In speech recognition, the problem of speaker variability has been well studied. Common approaches to dealing with it include normalising for a speaker's vocal tract length and learning a linear transform that moves the speaker-independent models closer to to a new speaker. In pure lip-reading (no audio) the problem has been less well studied. Results are often presented that are based on speaker-dependent (single speaker) or multispeaker (speakers in the test-set are also in the training-set) data, situations that are of limited use in real applications. This paper shows the danger of not using different speakers in the trainingand test-sets. Firstly, we present classification results on a new single-word database AVletters 2 which is a high-definition version of the well known AVletters database. By careful choice of features, we show that it is possible for the performance of visual-only lip-reading to be very close to that of audio-only recognition for the single speaker and multi-speaker configurations. However, in the speaker independent configuration, the performance of the visual-only channel degrades dramatically. By applying multidimensional scaling (MDS) to both the audio features and visual features, we demonstrate that lip-reading visual features, when compared with the MFCCs commonly used for audio speech recognition, have inherently small variation within a single speaker across all classes spoken. However, visual features are highly sensitive to the identity of the speaker, whereas audio features are relatively invariant.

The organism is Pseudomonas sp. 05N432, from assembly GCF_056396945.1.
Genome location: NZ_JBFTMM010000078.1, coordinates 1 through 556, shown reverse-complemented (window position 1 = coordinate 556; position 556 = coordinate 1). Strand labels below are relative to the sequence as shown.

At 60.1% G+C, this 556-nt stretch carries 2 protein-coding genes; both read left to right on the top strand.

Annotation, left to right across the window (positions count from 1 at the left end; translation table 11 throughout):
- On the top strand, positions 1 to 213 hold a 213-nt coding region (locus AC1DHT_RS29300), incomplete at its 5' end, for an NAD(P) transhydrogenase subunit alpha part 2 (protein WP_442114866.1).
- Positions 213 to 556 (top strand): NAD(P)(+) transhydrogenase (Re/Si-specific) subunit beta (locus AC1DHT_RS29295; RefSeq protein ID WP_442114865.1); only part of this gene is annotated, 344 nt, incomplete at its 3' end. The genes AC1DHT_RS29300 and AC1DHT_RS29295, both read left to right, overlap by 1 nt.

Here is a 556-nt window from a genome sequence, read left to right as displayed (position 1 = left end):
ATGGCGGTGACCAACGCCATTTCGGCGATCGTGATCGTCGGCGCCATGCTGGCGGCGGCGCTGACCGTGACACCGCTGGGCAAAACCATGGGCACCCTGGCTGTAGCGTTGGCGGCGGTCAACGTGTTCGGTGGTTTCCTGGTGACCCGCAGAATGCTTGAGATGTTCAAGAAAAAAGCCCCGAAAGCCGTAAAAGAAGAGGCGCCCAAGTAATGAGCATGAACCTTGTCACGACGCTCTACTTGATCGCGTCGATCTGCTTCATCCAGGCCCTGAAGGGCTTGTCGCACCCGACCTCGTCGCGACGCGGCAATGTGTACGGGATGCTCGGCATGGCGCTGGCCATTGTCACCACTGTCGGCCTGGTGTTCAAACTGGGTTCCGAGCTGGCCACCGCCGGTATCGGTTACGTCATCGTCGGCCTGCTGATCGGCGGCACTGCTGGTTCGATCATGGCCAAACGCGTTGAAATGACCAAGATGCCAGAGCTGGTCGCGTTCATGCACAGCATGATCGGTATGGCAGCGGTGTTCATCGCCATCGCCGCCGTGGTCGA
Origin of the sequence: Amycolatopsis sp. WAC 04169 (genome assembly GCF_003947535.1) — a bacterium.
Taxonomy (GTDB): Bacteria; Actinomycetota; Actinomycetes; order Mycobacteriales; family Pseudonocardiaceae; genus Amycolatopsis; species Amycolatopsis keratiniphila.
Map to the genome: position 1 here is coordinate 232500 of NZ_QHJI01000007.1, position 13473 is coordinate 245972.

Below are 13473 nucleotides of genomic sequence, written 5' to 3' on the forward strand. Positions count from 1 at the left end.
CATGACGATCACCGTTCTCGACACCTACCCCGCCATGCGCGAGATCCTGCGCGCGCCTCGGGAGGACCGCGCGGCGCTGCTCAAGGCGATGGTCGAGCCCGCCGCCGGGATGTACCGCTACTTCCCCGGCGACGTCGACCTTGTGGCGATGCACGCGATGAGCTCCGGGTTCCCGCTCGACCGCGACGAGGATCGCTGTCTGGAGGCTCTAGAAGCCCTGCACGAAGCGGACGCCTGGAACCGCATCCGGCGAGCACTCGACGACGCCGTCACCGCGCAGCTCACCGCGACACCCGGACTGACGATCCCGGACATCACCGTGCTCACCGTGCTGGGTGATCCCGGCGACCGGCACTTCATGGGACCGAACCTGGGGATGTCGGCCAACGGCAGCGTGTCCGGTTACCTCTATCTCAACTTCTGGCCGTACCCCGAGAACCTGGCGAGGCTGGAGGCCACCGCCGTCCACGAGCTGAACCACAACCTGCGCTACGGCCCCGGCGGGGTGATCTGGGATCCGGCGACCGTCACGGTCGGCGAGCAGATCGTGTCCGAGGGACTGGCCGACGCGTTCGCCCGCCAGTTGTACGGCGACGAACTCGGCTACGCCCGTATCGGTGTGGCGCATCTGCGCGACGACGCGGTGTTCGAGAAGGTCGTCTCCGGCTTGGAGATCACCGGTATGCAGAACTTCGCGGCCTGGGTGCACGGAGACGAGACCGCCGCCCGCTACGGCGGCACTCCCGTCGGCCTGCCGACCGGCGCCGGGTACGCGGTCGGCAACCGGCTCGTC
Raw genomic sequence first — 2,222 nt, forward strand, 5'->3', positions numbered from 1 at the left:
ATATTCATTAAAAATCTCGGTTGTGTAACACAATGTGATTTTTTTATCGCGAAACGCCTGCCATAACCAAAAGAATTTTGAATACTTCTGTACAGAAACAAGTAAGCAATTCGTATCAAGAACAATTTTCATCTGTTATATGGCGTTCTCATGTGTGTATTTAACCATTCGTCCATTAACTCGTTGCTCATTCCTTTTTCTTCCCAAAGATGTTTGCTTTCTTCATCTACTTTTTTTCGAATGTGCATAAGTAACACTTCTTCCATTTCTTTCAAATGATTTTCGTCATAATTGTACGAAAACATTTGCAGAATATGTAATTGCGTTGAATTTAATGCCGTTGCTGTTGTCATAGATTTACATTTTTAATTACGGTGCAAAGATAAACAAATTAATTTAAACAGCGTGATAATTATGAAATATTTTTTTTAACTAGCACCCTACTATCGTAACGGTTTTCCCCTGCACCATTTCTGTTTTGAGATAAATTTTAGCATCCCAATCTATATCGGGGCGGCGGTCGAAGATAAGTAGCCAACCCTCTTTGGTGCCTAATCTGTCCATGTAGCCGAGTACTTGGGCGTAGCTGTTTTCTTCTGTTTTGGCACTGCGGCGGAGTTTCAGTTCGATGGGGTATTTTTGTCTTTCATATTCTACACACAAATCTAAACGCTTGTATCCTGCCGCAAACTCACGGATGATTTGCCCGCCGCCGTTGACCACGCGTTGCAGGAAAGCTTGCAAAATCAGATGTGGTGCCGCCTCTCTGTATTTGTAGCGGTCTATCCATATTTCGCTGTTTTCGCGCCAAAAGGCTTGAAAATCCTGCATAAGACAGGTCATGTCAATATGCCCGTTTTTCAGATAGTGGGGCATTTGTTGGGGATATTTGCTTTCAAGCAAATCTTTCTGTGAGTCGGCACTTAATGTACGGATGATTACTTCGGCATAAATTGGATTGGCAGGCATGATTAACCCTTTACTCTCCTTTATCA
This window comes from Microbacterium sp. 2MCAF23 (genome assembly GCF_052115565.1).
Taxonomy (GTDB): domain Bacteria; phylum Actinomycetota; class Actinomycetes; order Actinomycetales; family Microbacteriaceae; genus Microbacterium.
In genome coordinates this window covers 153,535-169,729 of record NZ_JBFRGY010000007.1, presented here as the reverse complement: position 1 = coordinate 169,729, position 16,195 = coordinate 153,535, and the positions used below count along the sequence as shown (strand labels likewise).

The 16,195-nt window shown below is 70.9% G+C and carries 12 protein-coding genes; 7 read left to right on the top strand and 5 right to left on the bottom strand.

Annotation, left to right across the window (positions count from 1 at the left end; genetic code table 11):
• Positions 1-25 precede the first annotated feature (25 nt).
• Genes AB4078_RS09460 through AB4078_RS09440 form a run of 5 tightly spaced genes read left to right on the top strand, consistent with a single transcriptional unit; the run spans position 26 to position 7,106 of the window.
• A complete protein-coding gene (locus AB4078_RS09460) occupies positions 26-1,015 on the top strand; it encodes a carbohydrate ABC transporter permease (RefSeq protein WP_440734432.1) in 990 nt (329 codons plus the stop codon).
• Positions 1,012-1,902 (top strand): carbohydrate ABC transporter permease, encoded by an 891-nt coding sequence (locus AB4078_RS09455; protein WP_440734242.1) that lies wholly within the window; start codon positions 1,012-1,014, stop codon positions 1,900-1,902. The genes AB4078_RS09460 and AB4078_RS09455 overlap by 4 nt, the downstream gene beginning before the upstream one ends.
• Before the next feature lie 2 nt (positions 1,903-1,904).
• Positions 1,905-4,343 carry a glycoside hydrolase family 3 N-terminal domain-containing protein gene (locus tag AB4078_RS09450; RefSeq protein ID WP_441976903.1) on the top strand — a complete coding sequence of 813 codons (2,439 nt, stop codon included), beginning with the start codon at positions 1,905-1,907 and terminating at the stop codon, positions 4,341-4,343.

|Number of pages||6|
|Publication status||Published - Sep 2008|
|Event||International Conference on Auditory-Visual Speech Processing - Queensland, Australia|
Duration: 26 Sep 2008 → 29 Sep 2008
|Conference||International Conference on Auditory-Visual Speech Processing|
|Period||26/09/08 → 29/09/08|